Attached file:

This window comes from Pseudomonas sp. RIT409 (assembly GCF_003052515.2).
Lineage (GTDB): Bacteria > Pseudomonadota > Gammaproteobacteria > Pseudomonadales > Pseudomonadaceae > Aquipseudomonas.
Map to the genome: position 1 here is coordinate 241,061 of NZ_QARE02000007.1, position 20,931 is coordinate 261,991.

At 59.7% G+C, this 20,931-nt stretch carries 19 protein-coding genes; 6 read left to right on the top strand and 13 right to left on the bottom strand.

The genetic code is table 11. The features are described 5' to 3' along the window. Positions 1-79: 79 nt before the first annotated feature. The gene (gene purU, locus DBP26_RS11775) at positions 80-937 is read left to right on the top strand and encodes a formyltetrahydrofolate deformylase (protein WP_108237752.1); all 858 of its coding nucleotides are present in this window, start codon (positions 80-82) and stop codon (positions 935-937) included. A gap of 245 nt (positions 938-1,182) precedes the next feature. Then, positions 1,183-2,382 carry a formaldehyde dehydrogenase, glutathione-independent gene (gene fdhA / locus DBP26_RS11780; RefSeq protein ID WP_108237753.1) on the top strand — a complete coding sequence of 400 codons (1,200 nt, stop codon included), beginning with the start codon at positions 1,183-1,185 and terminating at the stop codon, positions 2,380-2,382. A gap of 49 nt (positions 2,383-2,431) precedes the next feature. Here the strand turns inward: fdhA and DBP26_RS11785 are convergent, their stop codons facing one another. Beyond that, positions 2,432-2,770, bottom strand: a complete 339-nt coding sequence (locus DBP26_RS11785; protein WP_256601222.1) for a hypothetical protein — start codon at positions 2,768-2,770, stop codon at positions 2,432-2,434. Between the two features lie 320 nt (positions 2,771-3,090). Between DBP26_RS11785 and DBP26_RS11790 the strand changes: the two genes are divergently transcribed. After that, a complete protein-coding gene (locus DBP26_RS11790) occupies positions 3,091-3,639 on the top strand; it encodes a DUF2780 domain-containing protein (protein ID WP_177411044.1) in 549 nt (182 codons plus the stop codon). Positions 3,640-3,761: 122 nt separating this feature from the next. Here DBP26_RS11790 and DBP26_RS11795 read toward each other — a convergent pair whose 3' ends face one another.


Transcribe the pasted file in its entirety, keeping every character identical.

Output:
This window comes from Pseudomonas sp. RIT409 (assembly GCF_003052515.2).
Lineage (GTDB): Bacteria > Pseudomonadota > Gammaproteobacteria > Pseudomonadales > Pseudomonadaceae > Aquipseudomonas.
Map to the genome: position 1 here is coordinate 241,061 of NZ_QARE02000007.1, position 20,931 is coordinate 261,991.

At 59.7% G+C, this 20,931-nt stretch carries 19 protein-coding genes; 6 read left to right on the top strand and 13 right to left on the bottom strand.

The genetic code is table 11. The features are described 5' to 3' along the window. Positions 1-79: 79 nt before the first annotated feature. The gene (gene purU, locus DBP26_RS11775) at positions 80-937 is read left to right on the top strand and encodes a formyltetrahydrofolate deformylase (protein WP_108237752.1); all 858 of its coding nucleotides are present in this window, start codon (positions 80-82) and stop codon (positions 935-937) included. A gap of 245 nt (positions 938-1,182) precedes the next feature. Then, positions 1,183-2,382 carry a formaldehyde dehydrogenase, glutathione-independent gene (gene fdhA / locus DBP26_RS11780; RefSeq protein ID WP_108237753.1) on the top strand — a complete coding sequence of 400 codons (1,200 nt, stop codon included), beginning with the start codon at positions 1,183-1,185 and terminating at the stop codon, positions 2,380-2,382. A gap of 49 nt (positions 2,383-2,431) precedes the next feature. Here the strand turns inward: fdhA and DBP26_RS11785 are convergent, their stop codons facing one another. Beyond that, positions 2,432-2,770, bottom strand: a complete 339-nt coding sequence (locus DBP26_RS11785; protein WP_256601222.1) for a hypothetical protein — start codon at positions 2,768-2,770, stop codon at positions 2,432-2,434. Between the two features lie 320 nt (positions 2,771-3,090). Between DBP26_RS11785 and DBP26_RS11790 the strand changes: the two genes are divergently transcribed. After that, a complete protein-coding gene (locus DBP26_RS11790) occupies positions 3,091-3,639 on the top strand; it encodes a DUF2780 domain-containing protein (protein ID WP_177411044.1) in 549 nt (182 codons plus the stop codon). Positions 3,640-3,761: 122 nt separating this feature from the next. Here DBP26_RS11790 and DBP26_RS11795 read toward each other — a convergent pair whose 3' ends face one another.